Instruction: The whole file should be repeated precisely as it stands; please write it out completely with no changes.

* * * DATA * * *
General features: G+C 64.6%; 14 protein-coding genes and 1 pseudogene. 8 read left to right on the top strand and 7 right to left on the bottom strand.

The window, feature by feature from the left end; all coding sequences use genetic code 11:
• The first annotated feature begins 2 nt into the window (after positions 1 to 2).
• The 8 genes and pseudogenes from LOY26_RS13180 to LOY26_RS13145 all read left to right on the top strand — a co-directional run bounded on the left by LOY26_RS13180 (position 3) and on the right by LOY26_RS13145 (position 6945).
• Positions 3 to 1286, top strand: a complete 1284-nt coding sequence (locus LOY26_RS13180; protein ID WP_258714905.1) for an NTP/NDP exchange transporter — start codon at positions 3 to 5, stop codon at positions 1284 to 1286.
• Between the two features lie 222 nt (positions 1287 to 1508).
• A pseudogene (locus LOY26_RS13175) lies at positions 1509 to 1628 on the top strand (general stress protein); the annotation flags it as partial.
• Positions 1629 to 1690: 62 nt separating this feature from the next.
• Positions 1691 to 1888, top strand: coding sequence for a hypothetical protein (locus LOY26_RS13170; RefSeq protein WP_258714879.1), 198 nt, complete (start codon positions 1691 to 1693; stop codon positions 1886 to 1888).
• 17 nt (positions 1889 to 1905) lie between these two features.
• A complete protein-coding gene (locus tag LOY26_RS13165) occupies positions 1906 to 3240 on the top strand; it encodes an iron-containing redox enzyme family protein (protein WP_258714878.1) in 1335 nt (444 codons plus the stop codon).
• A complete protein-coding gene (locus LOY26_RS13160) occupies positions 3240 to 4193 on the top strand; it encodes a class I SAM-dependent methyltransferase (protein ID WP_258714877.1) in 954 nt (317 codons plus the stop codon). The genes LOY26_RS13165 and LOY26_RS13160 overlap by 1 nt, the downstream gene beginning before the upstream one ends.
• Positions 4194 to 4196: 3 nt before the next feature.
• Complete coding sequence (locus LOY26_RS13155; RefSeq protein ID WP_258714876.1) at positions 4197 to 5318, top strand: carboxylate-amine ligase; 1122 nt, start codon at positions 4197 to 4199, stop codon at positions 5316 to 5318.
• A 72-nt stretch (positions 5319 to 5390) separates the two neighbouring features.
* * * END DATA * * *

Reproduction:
General features: G+C 64.6%; 14 protein-coding genes and 1 pseudogene. 8 read left to right on the top strand and 7 right to left on the bottom strand.

The window, feature by feature from the left end; all coding sequences use genetic code 11:
• The first annotated feature begins 2 nt into the window (after positions 1 to 2).
• The 8 genes and pseudogenes from LOY26_RS13180 to LOY26_RS13145 all read left to right on the top strand — a co-directional run bounded on the left by LOY26_RS13180 (position 3) and on the right by LOY26_RS13145 (position 6945).
• Positions 3 to 1286, top strand: a complete 1284-nt coding sequence (locus LOY26_RS13180; protein ID WP_258714905.1) for an NTP/NDP exchange transporter — start codon at positions 3 to 5, stop codon at positions 1284 to 1286.
• Between the two features lie 222 nt (positions 1287 to 1508).
• A pseudogene (locus LOY26_RS13175) lies at positions 1509 to 1628 on the top strand (general stress protein); the annotation flags it as partial.
• Positions 1629 to 1690: 62 nt separating this feature from the next.
• Positions 1691 to 1888, top strand: coding sequence for a hypothetical protein (locus LOY26_RS13170; RefSeq protein WP_258714879.1), 198 nt, complete (start codon positions 1691 to 1693; stop codon positions 1886 to 1888).
• 17 nt (positions 1889 to 1905) lie between these two features.
• A complete protein-coding gene (locus tag LOY26_RS13165) occupies positions 1906 to 3240 on the top strand; it encodes an iron-containing redox enzyme family protein (protein WP_258714878.1) in 1335 nt (444 codons plus the stop codon).
• A complete protein-coding gene (locus LOY26_RS13160) occupies positions 3240 to 4193 on the top strand; it encodes a class I SAM-dependent methyltransferase (protein ID WP_258714877.1) in 954 nt (317 codons plus the stop codon). The genes LOY26_RS13165 and LOY26_RS13160 overlap by 1 nt, the downstream gene beginning before the upstream one ends.
• Positions 4194 to 4196: 3 nt before the next feature.
• Complete coding sequence (locus LOY26_RS13155; RefSeq protein ID WP_258714876.1) at positions 4197 to 5318, top strand: carboxylate-amine ligase; 1122 nt, start codon at positions 4197 to 4199, stop codon at positions 5316 to 5318.
• A 72-nt stretch (positions 5319 to 5390) separates the two neighbouring features.